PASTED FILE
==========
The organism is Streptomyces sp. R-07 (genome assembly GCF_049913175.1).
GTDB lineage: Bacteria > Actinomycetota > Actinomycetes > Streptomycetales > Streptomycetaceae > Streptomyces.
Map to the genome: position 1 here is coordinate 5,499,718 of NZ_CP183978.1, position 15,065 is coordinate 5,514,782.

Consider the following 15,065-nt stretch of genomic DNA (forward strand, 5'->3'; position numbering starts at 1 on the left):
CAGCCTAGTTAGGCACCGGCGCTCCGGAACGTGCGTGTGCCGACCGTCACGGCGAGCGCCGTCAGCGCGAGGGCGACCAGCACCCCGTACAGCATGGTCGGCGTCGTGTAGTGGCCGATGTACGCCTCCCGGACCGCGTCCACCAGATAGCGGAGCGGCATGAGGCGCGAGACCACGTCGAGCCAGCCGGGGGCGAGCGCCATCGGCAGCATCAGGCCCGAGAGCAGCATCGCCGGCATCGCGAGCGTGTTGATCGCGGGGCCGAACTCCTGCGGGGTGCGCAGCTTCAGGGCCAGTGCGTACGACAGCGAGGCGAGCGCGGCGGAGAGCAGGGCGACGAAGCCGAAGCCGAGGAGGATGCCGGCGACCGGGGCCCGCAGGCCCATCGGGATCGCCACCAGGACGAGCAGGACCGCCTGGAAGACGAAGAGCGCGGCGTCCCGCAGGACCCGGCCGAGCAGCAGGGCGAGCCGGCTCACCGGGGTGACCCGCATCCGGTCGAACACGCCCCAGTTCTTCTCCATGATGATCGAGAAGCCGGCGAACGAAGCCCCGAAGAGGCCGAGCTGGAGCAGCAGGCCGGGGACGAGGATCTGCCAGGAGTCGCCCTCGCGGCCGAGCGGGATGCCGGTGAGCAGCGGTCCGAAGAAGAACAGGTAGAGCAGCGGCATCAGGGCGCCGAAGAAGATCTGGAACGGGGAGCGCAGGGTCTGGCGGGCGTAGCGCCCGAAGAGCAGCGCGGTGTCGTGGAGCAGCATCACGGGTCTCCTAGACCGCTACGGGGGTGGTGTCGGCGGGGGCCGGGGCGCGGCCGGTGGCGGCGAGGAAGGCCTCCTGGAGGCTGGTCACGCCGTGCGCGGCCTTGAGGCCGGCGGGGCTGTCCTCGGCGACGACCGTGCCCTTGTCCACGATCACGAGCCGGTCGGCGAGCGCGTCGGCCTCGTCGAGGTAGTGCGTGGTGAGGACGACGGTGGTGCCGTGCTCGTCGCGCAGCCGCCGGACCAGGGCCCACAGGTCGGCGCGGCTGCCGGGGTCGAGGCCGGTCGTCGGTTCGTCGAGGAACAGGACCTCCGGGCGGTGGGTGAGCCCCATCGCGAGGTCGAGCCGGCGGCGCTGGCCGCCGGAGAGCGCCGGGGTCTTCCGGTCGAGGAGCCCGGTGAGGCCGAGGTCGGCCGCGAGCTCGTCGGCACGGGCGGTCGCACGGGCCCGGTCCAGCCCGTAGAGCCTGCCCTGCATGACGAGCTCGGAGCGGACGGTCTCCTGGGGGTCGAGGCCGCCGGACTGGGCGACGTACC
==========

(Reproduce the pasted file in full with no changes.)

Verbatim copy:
The organism is Streptomyces sp. R-07 (genome assembly GCF_049913175.1).
GTDB lineage: Bacteria > Actinomycetota > Actinomycetes > Streptomycetales > Streptomycetaceae > Streptomyces.
Map to the genome: position 1 here is coordinate 5,499,718 of NZ_CP183978.1, position 15,065 is coordinate 5,514,782.

Consider the following 15,065-nt stretch of genomic DNA (forward strand, 5'->3'; position numbering starts at 1 on the left):
CAGCCTAGTTAGGCACCGGCGCTCCGGAACGTGCGTGTGCCGACCGTCACGGCGAGCGCCGTCAGCGCGAGGGCGACCAGCACCCCGTACAGCATGGTCGGCGTCGTGTAGTGGCCGATGTACGCCTCCCGGACCGCGTCCACCAGATAGCGGAGCGGCATGAGGCGCGAGACCACGTCGAGCCAGCCGGGGGCGAGCGCCATCGGCAGCATCAGGCCCGAGAGCAGCATCGCCGGCATCGCGAGCGTGTTGATCGCGGGGCCGAACTCCTGCGGGGTGCGCAGCTTCAGGGCCAGTGCGTACGACAGCGAGGCGAGCGCGGCGGAGAGCAGGGCGACGAAGCCGAAGCCGAGGAGGATGCCGGCGACCGGGGCCCGCAGGCCCATCGGGATCGCCACCAGGACGAGCAGGACCGCCTGGAAGACGAAGAGCGCGGCGTCCCGCAGGACCCGGCCGAGCAGCAGGGCGAGCCGGCTCACCGGGGTGACCCGCATCCGGTCGAACACGCCCCAGTTCTTCTCCATGATGATCGAGAAGCCGGCGAACGAAGCCCCGAAGAGGCCGAGCTGGAGCAGCAGGCCGGGGACGAGGATCTGCCAGGAGTCGCCCTCGCGGCCGAGCGGGATGCCGGTGAGCAGCGGTCCGAAGAAGAACAGGTAGAGCAGCGGCATCAGGGCGCCGAAGAAGATCTGGAACGGGGAGCGCAGGGTCTGGCGGGCGTAGCGCCCGAAGAGCAGCGCGGTGTCGTGGAGCAGCATCACGGGTCTCCTAGACCGCTACGGGGGTGGTGTCGGCGGGGGCCGGGGCGCGGCCGGTGGCGGCGAGGAAGGCCTCCTGGAGGCTGGTCACGCCGTGCGCGGCCTTGAGGCCGGCGGGGCTGTCCTCGGCGACGACCGTGCCCTTGTCCACGATCACGAGCCGGTCGGCGAGCGCGTCGGCCTCGTCGAGGTAGTGCGTGGTGAGGACGACGGTGGTGCCGTGCTCGTCGCGCAGCCGCCGGACCAGGGCCCACAGGTCGGCGCGGCTGCCGGGGTCGAGGCCGGTCGTCGGTTCGTCGAGGAACAGGACCTCCGGGCGGTGGGTGAGCCCCATCGCGAGGTCGAGCCGGCGGCGCTGGCCGCCGGAGAGCGCCGGGGTCTTCCGGTCGAGGAGCCCGGTGAGGCCGAGGTCGGCCGCGAGCTCGTCGGCACGGGCGGTCGCACGGGCCCGGTCCAGCCCGTAGAGCCTGCCCTGCATGACGAGCTCGGAGCGGACGGTCTCCTGGGGGTCGAGGCCGCCGGACTGGGCGACGTACC